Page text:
CONSTELLATIONS by Nick Payne Joe Armstrong as Roland and Louise Brealey as Marianne © Helen Maybanks
Nick Payne's play Constellations is many things. It is a love story, it's a life story and a death story. It's a story about free-will versus predestination:
"We have all the time we've always had. You'll still have all our time."
Marianne (Louise Brealey) is a cosmologist who believes that all the possible choices we can make in our lives are being played out in parallel. Roland (Joe Armstrong) is a beekeeper and isn't quite so convinced. The two meet at a barbeque and Payne has Marianne and Roland play out several different scenarios to their opening encounter. Marianne is chatty, perhaps flirtatious and Roland responds in different ways sometimes he rebuffs, sometimes he's uncomfortable by the attention, sometimes he responds and so on. A blink of light 'resets' the scene each time.
It is a device that continues throughout the play; a decision made in moment and a path is formed but what of the other paths had Marianne or Roland chosen or reacted differently? And so we follow Marianne and Roland's relationship or not as the case may be.
And it's a clever device. Of course there is the notion of predestination but also it allows us to see a spectrum of subtleties in Marianne and Roland's personalities and in doing that shows individuality and humanity. Marianne can be confident, confused, insecure, awkward, contrary, controlling and many other things as can Roland.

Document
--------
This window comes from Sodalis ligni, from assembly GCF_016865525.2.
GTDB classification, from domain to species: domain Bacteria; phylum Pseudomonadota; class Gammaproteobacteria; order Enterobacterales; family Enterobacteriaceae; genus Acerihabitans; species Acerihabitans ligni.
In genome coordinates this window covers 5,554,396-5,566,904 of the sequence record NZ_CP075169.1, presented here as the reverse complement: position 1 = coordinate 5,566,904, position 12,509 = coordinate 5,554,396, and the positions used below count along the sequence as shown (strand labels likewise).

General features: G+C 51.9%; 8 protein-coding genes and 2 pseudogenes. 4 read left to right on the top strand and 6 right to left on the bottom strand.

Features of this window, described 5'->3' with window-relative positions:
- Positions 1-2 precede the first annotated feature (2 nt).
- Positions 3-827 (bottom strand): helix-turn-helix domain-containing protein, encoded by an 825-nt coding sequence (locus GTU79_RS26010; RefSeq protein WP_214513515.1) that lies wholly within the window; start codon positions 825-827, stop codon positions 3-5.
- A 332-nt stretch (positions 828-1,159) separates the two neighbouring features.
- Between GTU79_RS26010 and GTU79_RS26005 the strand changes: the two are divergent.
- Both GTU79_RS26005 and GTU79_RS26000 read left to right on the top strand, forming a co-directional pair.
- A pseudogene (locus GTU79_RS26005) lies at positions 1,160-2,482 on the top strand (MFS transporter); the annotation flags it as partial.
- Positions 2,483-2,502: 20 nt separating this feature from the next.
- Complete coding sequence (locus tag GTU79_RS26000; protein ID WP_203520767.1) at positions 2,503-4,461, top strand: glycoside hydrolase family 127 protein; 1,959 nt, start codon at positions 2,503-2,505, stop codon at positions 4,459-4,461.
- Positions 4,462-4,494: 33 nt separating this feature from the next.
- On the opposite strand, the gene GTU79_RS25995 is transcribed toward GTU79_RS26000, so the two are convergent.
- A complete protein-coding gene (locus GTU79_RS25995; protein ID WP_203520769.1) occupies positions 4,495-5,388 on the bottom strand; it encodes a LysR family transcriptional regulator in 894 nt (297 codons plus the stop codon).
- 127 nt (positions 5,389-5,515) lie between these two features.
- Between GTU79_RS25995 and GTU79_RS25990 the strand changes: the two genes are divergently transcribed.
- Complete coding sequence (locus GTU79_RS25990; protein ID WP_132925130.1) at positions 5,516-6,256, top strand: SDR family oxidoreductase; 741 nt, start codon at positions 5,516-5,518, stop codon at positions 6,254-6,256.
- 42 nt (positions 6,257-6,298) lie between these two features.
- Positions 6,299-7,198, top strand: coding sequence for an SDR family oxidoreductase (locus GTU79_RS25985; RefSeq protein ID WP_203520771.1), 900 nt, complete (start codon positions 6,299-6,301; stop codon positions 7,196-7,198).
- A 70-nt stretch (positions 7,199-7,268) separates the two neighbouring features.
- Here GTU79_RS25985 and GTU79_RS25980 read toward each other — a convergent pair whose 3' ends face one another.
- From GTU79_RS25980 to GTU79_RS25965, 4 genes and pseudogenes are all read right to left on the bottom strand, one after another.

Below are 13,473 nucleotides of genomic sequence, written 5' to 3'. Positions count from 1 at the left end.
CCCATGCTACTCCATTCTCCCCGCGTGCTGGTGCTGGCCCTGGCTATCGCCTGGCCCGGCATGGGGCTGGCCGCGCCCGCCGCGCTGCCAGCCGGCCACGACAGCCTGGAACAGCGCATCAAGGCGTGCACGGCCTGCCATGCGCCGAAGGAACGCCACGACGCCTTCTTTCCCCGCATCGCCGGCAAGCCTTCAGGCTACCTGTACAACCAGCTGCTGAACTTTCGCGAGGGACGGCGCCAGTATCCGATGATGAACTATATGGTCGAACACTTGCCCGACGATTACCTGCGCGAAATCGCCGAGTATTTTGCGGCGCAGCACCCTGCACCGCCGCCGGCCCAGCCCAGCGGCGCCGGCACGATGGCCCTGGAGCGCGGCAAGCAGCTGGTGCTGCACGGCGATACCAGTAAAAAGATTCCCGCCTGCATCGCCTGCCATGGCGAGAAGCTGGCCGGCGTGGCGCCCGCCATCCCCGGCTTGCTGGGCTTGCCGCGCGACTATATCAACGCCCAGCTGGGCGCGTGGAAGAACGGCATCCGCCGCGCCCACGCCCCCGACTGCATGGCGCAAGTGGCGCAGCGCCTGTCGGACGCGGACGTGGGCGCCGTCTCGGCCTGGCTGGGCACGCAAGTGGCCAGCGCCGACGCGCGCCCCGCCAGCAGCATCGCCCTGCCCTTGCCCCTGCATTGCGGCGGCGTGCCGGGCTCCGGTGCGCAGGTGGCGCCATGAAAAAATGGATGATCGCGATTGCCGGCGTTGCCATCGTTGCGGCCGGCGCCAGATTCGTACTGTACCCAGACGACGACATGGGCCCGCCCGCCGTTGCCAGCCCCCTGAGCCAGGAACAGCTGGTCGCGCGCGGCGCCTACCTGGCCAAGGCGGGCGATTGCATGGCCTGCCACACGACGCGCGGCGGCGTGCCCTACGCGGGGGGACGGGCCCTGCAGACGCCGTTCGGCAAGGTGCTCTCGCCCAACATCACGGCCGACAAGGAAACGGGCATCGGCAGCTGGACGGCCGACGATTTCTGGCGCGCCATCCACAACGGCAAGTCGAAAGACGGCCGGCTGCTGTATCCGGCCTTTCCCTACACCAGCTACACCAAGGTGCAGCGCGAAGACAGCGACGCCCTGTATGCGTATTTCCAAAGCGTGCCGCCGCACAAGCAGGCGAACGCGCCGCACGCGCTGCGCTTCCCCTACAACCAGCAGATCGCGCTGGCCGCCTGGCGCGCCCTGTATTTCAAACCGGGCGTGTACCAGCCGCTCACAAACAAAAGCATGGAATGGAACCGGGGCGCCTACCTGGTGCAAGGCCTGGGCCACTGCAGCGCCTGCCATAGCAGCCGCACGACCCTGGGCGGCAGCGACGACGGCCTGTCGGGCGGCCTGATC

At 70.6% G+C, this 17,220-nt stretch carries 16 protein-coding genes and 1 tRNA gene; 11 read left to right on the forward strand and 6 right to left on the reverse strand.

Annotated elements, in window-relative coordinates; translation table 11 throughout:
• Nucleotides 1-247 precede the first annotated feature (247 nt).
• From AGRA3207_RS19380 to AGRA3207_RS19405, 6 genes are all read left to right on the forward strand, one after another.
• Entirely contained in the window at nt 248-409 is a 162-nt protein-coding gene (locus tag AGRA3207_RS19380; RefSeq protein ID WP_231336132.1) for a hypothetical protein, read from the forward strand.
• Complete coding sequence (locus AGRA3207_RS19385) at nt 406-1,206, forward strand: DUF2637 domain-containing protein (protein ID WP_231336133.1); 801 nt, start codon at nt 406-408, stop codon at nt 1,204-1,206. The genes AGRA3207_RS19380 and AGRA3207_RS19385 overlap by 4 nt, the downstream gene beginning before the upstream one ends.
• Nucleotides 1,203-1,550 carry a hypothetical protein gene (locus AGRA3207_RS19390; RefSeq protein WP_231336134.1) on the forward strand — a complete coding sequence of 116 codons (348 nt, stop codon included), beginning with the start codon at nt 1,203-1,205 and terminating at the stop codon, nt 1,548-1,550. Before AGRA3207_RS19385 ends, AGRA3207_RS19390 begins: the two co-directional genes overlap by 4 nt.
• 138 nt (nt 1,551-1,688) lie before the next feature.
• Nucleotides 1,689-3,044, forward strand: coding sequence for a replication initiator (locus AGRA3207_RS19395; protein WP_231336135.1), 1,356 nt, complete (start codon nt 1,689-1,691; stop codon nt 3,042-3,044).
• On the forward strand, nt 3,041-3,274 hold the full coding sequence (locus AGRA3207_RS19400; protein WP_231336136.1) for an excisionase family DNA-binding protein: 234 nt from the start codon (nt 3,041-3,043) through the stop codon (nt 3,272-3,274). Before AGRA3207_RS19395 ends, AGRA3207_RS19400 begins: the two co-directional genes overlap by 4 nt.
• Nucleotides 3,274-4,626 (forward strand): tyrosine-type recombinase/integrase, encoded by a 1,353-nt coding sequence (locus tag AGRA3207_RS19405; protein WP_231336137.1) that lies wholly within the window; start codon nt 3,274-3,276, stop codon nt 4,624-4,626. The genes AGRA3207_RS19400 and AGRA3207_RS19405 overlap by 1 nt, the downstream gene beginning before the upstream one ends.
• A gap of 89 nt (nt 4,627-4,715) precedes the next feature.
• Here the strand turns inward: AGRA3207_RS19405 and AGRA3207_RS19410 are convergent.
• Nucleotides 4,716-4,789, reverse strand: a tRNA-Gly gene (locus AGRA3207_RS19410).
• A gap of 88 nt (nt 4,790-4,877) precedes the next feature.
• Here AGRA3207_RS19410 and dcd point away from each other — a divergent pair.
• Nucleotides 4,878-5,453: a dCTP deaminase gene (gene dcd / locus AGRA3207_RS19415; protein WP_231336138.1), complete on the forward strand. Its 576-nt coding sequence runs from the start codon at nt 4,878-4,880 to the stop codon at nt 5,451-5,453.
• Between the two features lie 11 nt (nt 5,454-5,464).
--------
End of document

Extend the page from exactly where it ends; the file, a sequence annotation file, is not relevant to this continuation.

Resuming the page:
As their stories progress things take a darker turn and the notion of predestination and choice takes on a different focus as a potential terminal illness looms. The idea that time is allotted can be both a comfort, deeply saddening and a terror.
The skill in the performances isn't just in the quick changes, nuances in delivery and script but is in always having a sense of Marianne and Roland's personalities throughout. You always believe it is the same people or rather shades of the same people.
I saw Nick Payne's Constellations when it first opened upstairs at Royal Court in 2012 and then again when it transferred to the West End and seems that even though certain variables change I have no choice but to love and admire this play all over again.
Constellations packs a powerful punch in its 70 minutes running time, go and see it at the Trafalgar Studios where it is on until 1 August it's a five star play.
PS Lovely to see fellow Sherlock colleague Benedict Cumberbatch supporting Louise Brearley in the audience on press night.
Sherlock/Andrew Scott is the obvious connection but there is another via Louise Brearley. She was in The Government Inspector at the Young Vic with Julian Barratt who was in Nathan Barley with Mr W.